Bridge Q&A: how often it’ll be raised, those big rings, its cost

Jonathan Huggett, Johnson Street Bridge project director, answers questions about the new bridge.

Why build a bridge that raises?

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They offer unlimited vertical clearance for marine traffic.

Why not a fixed structure instead?

A fixed bridge tall enough to allow vessels to pass under would require extensive approaches to be built on either side. Given the major industrial land on either side of the bridge in Victoria, that was never a feasible option. The new bridge will have a span of 45.93 metres.

How much will it cost?

The replacement cost of the Johnson Street Bridge is estimated to be $105 million. That excludes fendering on the north side and public open spaces to be started once the existing bridge has been dismantled.

The bridge is to serve Victoria for the next 100 years. How do you estimate its longevity?

Tower Bridge in London, a double bascule bridge, is more than 120 years old. With improvements in materials and finishings, we are confident our bridge will last at least as long.

How many times in a day does the bridge go up? At what hours is there an operator?

The bridge goes up and down between three and four times a day, on average. It typically does not operate during rush hour and only does so in an emergency. There is an operator during normal business hours.

How does the bridge operate?

The bridge is raised or lowered by two hydraulic motors — one on each ring — that drive shafts and pinions. The gears engage teeth found on the outside of the two 290-tonne rings.

Where are the motors? How are they powered?

The motors are found at the base of the rings. The hydraulic motors are powered by electricity.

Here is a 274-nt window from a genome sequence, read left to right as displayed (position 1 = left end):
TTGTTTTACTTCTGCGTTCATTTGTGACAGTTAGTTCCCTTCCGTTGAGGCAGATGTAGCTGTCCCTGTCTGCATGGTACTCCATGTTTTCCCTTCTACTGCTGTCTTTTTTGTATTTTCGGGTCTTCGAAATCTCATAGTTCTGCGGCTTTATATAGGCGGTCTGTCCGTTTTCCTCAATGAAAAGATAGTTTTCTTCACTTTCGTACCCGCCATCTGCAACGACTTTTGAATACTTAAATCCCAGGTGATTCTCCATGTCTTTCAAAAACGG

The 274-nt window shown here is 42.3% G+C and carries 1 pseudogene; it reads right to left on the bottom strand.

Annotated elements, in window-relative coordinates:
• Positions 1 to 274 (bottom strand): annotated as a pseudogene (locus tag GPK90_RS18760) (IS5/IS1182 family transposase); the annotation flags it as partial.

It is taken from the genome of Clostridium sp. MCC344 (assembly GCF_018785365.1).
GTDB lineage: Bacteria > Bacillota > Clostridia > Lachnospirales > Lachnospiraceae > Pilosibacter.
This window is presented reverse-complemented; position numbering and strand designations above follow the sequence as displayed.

Is there a backup should the system fail?

There is a standby electric generator in case the main power is lost.

Do you see it ever becoming automated, or will there always be a human element for the operation?

We plan for the worst, hope for the best. As such, we don’t envision ever replacing the human element.

How large a vessel can the bridge accommodate?

The new bridge is wider than the current bridge and can allow passage of a C class B.C. Ferries vessel — which is 27 metres wide and has a displacement of 7,000 tonnes. [Queen of Oak Bay and Queen of Cowichan are C class vessels]. This is about the displacement of some of the largest barges that can fit through the channel.

How much can tides affect the maximum size?

Tides impact the time of day that vessels can pass through the channel more than the maximum size that can pass though. Tides are important, but so is the width of a vessel as the depth of water is not constant across the 43-metre-wide channel. For a 36.6-metre-wide vessel at lowest tide, there is 1.2 metres of water and at highest tide there is four metres of water measured near to the outer edges of the vessel when centralized in the channel.

Is there a cost — a toll — to an operator of a vessel to raise or lower the bridge?

There is currently no toll to use the bridge. We have two to three key users.

The project includes three new plaza areas, a waterfront park and other enhancements to the area. How far along are these public space improvements?

The northeast plaza, beside the Janion Building, is mostly complete — it is just missing a few trees, waste bins and benches. Work on the other two plazas, with public art installations, won’t begin until after the old bridge has been removed.

What components of the project were completed by local vendors?

Local companies that have contributed to the project include:

• Final painting of the steel by Clark and Pattison.

• Fitting of span support structures to rings by United Engineering.

• Fendering work and removal of old fendering by Ralmax companies including Salish Seas and United Engineering.

• Don Mann Excavating is a sub-contractor on the project.

• Other local work involved asphalt paving, concrete pavers, concrete supply and electrical design.

Is there an opportunity to leverage that into future projects?

Having a skilled local workforce is a great asset to any major project and to the city those skilled labourers live in. Businesses like Point Hope Shipyard and United Engineering can leverage the work they’re performing on the Johnson Street Bridge replacement project for the many future opportunities that will arise around Victoria and beyond.

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